21-24 years

Tips, Tricks & Resources

What to Expect

Turning 21 is a major milestone that brings new responsibilities. This period is different from adolescence, as your son or daughter may no longer be under your direct supervision. That being said, as they enter adulthood, your young adult will still look to you for help and guidance. Continue to support them and promote their increasing independence! The CUNY START Program helps students prepare for college-level coursework – including reading, writing, and math – prior to the start of classes.


TASC / GED Math Study Club

11:00 AM - 12:00 PM
This club meets to study and practice the math skills tested in the TASC High School Equivalency exam.

Fall Walks

2:00 PM - 3:30 PM
Walk through the gardens, woodland trail, and wetlands to see the colorful changes happening on the Island. 

Teen Book Club

2:30 PM - 4:00 PM
Each Teen chooses their own book and takes part in weekly discussions, with prizes and a snack.


Academic support for CUNY students

CUNY Start

The City University of New York (CUNY)

CUNY students can get help meeting CUNY's proficiency standards and preparing for college-level courses.

Pre-high school equivalency (HSE) prep

Young Adult Literacy Program (YALP)

NYC Department of Youth & Community Development

YALP helps youth struggling with reading and math increase their skills so that they can enroll in high school equivalency tests and preparation programs.

A free City ID card


NYC Human Resources Administration

IDNYC can often be used as an official ID for all New Yorkers age 10 and over.

Internships for high school & college youth

NYC Ladders for Leaders

NYC Department of Youth & Community Development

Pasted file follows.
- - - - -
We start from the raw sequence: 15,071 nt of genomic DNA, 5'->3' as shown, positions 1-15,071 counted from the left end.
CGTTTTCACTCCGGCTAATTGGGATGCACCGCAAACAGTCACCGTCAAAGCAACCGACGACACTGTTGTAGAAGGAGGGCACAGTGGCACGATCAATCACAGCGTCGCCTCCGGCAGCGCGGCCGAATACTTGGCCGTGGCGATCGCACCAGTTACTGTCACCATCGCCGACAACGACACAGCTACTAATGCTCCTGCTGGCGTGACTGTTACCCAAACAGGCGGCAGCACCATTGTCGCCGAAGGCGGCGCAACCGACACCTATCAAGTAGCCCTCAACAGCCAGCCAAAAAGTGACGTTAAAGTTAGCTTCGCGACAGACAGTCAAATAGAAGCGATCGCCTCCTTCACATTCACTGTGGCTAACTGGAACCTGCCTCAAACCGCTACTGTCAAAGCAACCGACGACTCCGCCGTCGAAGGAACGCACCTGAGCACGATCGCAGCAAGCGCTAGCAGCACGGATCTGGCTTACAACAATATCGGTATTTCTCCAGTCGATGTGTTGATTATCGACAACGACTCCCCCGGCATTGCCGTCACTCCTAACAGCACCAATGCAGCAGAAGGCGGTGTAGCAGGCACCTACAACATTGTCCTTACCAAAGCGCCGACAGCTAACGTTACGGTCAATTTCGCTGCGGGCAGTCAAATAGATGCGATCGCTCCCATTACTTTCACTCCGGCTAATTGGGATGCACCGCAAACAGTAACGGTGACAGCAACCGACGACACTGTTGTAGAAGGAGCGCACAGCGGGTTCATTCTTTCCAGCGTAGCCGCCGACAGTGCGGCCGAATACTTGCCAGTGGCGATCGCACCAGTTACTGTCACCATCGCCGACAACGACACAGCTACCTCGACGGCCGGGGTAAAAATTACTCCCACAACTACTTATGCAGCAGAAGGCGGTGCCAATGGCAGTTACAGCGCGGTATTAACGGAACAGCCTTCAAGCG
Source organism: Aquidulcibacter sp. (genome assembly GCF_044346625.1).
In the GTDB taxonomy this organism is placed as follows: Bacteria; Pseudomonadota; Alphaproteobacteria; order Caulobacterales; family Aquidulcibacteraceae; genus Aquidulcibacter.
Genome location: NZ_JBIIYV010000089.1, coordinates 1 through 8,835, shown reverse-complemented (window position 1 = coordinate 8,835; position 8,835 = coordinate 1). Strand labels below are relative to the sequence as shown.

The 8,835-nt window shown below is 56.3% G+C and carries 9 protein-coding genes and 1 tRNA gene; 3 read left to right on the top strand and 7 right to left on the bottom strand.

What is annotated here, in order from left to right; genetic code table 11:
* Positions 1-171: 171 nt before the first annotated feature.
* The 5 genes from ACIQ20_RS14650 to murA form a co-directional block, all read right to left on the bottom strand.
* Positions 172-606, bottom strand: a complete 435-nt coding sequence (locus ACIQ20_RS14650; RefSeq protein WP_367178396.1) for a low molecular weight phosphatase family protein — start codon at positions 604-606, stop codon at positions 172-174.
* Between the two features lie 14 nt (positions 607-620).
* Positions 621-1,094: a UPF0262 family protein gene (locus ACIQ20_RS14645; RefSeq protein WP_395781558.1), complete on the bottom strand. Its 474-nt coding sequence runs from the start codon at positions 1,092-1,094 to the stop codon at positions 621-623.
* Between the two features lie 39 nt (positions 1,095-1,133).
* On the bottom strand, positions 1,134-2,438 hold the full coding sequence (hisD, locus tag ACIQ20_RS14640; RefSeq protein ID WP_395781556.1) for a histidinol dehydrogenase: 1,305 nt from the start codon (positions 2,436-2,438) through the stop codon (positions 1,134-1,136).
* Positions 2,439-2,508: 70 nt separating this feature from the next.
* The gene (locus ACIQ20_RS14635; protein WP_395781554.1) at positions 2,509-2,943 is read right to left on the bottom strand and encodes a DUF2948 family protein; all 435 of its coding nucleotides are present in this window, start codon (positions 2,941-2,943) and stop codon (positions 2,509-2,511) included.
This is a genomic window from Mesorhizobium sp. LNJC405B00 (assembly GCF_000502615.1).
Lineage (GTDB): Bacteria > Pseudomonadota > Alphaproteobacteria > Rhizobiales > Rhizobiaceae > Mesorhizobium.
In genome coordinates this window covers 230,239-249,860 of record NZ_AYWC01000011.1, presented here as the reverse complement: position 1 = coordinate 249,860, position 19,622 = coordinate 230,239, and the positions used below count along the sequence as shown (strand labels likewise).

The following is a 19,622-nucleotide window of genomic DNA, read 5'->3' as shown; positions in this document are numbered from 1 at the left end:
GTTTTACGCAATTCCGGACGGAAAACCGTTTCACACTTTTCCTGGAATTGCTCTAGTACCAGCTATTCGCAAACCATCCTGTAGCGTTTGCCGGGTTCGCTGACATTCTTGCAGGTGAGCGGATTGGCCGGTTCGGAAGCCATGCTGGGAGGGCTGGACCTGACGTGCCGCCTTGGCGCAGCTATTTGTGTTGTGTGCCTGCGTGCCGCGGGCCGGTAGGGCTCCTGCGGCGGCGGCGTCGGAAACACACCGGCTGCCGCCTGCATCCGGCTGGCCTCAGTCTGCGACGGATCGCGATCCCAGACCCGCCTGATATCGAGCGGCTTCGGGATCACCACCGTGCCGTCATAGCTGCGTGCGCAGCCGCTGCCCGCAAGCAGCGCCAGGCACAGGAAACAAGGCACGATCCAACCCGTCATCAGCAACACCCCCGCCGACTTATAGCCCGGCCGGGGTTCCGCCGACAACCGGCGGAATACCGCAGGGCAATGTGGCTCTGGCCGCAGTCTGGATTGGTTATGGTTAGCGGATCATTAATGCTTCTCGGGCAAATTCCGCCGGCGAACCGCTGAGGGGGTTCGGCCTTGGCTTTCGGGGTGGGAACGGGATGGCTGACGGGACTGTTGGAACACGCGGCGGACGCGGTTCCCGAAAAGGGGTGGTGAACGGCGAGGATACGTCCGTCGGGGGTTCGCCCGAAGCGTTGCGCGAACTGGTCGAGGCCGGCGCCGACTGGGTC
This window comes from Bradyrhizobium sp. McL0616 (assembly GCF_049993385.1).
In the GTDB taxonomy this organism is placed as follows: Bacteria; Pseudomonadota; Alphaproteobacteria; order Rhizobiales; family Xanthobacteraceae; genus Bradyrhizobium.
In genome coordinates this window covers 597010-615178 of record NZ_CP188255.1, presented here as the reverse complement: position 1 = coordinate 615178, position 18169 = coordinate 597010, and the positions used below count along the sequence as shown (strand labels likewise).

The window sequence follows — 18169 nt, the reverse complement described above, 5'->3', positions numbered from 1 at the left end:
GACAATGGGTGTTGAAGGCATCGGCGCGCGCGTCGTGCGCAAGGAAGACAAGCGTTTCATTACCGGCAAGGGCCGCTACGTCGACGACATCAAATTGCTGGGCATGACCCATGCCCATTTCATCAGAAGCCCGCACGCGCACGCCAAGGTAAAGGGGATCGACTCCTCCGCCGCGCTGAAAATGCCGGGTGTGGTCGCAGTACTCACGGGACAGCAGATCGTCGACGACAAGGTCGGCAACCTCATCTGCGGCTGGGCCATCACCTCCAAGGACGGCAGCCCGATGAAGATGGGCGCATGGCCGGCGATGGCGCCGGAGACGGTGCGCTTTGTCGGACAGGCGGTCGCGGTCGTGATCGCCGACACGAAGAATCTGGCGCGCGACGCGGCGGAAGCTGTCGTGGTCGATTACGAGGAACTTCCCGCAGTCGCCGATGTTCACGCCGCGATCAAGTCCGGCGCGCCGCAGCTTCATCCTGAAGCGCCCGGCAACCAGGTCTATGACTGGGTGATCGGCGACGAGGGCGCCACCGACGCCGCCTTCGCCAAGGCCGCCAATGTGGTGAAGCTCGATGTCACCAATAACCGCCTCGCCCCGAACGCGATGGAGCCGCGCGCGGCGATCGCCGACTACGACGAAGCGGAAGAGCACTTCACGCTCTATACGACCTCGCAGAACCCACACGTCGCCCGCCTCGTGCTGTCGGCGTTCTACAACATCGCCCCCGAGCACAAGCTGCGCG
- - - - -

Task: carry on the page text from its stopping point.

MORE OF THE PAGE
High school and college students can participate in paid summer internships at top NYC companies, non-profits, and government agencies.


Development continues through adolescence and into adulthood! The following milestones highlight your young adult's growth during this exciting time.

What most 21 - 24 years olds do at this age:

  • Social

    • See themselves as an adult and no longer a child
    • Have an increased feeling of independence
  • Communication

    • Are comfortable seeking advice from adults
  • Learning

    • Take risks that are less influenced by peers and more by individual pro and cons
    • Continue to have new experiences (college, work, personal relationships) shape understanding
  • Health

    • Have 6 to 8 ounces of grains daily
    • Have 2 ½ to 3 cups of vegetables daily
    • Have 1 ½ to 2 cups of fruits daily
    • Have 3 cups of milk daily
    • Have 5 to 6 ounces of meat and beans daily
    • Have more than two hours of aerobic activity each week
    • Sleep about 7 - 9 hours per day

As your young adults transition into adulthood, talk to them about risks and pressures they may face, including:

    • Unaddressed mental health conditions
    • Criminal justice involvement
    • Abusive/unhealthy relationships
    • Substance misuse
    • Unsafe sex